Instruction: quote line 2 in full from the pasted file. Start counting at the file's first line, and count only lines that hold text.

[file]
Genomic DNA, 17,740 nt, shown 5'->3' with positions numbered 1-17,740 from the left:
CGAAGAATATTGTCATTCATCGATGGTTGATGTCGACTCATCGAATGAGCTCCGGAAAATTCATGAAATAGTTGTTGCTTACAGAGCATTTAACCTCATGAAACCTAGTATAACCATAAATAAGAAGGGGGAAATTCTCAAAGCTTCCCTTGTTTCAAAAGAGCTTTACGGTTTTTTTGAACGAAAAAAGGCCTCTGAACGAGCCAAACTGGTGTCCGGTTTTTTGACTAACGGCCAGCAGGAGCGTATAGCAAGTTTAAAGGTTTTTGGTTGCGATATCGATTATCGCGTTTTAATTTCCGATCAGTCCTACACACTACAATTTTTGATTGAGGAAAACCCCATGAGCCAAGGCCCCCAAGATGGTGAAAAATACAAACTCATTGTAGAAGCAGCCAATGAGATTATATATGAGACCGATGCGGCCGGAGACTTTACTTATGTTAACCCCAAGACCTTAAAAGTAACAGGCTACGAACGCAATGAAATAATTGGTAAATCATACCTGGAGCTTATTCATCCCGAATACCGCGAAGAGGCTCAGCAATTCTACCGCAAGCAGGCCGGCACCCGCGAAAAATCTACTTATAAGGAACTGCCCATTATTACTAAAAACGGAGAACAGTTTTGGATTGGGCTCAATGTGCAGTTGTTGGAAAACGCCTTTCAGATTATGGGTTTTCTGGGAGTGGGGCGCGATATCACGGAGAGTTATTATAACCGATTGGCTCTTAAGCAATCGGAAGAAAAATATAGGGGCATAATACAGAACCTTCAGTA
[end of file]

CGAAGAATATTGTCATTCATCGATGGTTGATGTCGACTCATCGAATGAGCTCCGGAAAATTCATGAAATAGTTGTTGCTTACAGAGCATTTAACCTCATGAAACCTAGTATAACCATAAATAAGAAGGGGGAAATTCTCAAAGCTTCCCTTGTTTCAAAAGAGCTTTACGGTTTTTTTGAACGAAAAAAGGCCTCTGAACGAGCCAAACTGGTGTCCGGTTTTTTGACTAACGGCCAGCAGGAGCGTATAGCAAGTTTAAAGGTTTTTGGTTGCGATATCGATTATCGCGTTTTAATTTCCGATCAGTCCTACACACTACAATTTTTGATTGAGGAAAACCCCATGAGCCAAGGCCCCCAAGATGGTGAAAAATACAAACTCATTGTAGAAGCAGCCAATGAGATTATATATGAGACCGATGCGGCCGGAGACTTTACTTATGTTAACCCCAAGACCTTAAAAGTAACAGGCTACGAACGCAATGAAATAATTGGTAAATCATACCTGGAGCTTATTCATCCCGAATACCGCGAAGAGGCTCAGCAATTCTACCGCAAGCAGGCCGGCACCCGCGAAAAATCTACTTATAAGGAACTGCCCATTATTACTAAAAACGGAGAACAGTTTTGGATTGGGCTCAATGTGCAGTTGTTGGAAAACGCCTTTCAGATTATGGGTTTTCTGGGAGTGGGGCGCGATATCACGGAGAGTTATTATAACCGATTGGCTCTTAAGCAATCGGAAGAAAAATATAGGGGCATAATACAGAACCTTCAGTA